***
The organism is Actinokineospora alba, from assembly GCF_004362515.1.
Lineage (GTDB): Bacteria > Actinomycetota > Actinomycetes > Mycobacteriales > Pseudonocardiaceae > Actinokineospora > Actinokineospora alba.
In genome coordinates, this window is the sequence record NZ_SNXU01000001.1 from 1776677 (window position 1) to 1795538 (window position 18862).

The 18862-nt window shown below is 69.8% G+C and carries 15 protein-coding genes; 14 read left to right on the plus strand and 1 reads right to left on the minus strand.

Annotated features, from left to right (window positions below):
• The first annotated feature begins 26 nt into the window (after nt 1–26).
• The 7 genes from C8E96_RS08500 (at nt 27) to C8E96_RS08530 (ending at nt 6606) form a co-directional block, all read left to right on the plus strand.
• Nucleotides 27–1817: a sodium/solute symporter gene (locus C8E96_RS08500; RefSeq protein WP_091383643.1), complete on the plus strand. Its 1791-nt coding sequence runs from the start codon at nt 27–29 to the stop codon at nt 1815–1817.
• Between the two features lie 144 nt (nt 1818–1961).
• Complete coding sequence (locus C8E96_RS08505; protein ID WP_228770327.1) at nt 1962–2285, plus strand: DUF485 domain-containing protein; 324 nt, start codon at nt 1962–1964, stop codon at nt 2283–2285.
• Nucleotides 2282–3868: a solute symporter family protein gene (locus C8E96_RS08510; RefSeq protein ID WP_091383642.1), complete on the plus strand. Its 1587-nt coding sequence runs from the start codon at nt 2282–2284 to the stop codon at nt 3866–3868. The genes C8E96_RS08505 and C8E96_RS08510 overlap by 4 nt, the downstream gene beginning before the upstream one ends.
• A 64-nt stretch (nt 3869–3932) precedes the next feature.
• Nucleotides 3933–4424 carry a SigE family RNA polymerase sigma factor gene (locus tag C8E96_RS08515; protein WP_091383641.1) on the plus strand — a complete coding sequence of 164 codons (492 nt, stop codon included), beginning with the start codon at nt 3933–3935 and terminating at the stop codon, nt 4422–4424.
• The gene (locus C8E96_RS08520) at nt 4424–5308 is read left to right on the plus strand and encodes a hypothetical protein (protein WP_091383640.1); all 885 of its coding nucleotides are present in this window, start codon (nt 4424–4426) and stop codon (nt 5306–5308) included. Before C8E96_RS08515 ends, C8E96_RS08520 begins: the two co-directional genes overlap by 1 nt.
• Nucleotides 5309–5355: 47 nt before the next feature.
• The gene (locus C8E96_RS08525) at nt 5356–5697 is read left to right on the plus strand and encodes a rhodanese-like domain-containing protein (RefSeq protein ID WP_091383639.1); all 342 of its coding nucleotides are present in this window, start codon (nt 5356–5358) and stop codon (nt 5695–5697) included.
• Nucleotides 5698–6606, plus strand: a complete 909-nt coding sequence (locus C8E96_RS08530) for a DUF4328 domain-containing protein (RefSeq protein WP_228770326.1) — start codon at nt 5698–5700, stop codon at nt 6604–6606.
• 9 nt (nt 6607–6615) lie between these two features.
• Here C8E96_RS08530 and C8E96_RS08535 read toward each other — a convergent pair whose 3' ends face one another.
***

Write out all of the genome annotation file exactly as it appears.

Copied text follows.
The organism is Actinokineospora alba, from assembly GCF_004362515.1.
Lineage (GTDB): Bacteria > Actinomycetota > Actinomycetes > Mycobacteriales > Pseudonocardiaceae > Actinokineospora > Actinokineospora alba.
In genome coordinates, this window is the sequence record NZ_SNXU01000001.1 from 1776677 (window position 1) to 1795538 (window position 18862).

The 18862-nt window shown below is 69.8% G+C and carries 15 protein-coding genes; 14 read left to right on the plus strand and 1 reads right to left on the minus strand.

Annotated features, from left to right (window positions below):
• The first annotated feature begins 26 nt into the window (after nt 1–26).
• The 7 genes from C8E96_RS08500 (at nt 27) to C8E96_RS08530 (ending at nt 6606) form a co-directional block, all read left to right on the plus strand.
• Nucleotides 27–1817: a sodium/solute symporter gene (locus C8E96_RS08500; RefSeq protein WP_091383643.1), complete on the plus strand. Its 1791-nt coding sequence runs from the start codon at nt 27–29 to the stop codon at nt 1815–1817.
• Between the two features lie 144 nt (nt 1818–1961).
• Complete coding sequence (locus C8E96_RS08505; protein ID WP_228770327.1) at nt 1962–2285, plus strand: DUF485 domain-containing protein; 324 nt, start codon at nt 1962–1964, stop codon at nt 2283–2285.
• Nucleotides 2282–3868: a solute symporter family protein gene (locus C8E96_RS08510; RefSeq protein ID WP_091383642.1), complete on the plus strand. Its 1587-nt coding sequence runs from the start codon at nt 2282–2284 to the stop codon at nt 3866–3868. The genes C8E96_RS08505 and C8E96_RS08510 overlap by 4 nt, the downstream gene beginning before the upstream one ends.
• A 64-nt stretch (nt 3869–3932) precedes the next feature.
• Nucleotides 3933–4424 carry a SigE family RNA polymerase sigma factor gene (locus tag C8E96_RS08515; protein WP_091383641.1) on the plus strand — a complete coding sequence of 164 codons (492 nt, stop codon included), beginning with the start codon at nt 3933–3935 and terminating at the stop codon, nt 4422–4424.
• The gene (locus C8E96_RS08520) at nt 4424–5308 is read left to right on the plus strand and encodes a hypothetical protein (protein WP_091383640.1); all 885 of its coding nucleotides are present in this window, start codon (nt 4424–4426) and stop codon (nt 5306–5308) included. Before C8E96_RS08515 ends, C8E96_RS08520 begins: the two co-directional genes overlap by 1 nt.
• Nucleotides 5309–5355: 47 nt before the next feature.
• The gene (locus C8E96_RS08525) at nt 5356–5697 is read left to right on the plus strand and encodes a rhodanese-like domain-containing protein (RefSeq protein ID WP_091383639.1); all 342 of its coding nucleotides are present in this window, start codon (nt 5356–5358) and stop codon (nt 5695–5697) included.
• Nucleotides 5698–6606, plus strand: a complete 909-nt coding sequence (locus C8E96_RS08530) for a DUF4328 domain-containing protein (RefSeq protein WP_228770326.1) — start codon at nt 5698–5700, stop codon at nt 6604–6606.
• 9 nt (nt 6607–6615) lie between these two features.
• Here C8E96_RS08530 and C8E96_RS08535 read toward each other — a convergent pair whose 3' ends face one another.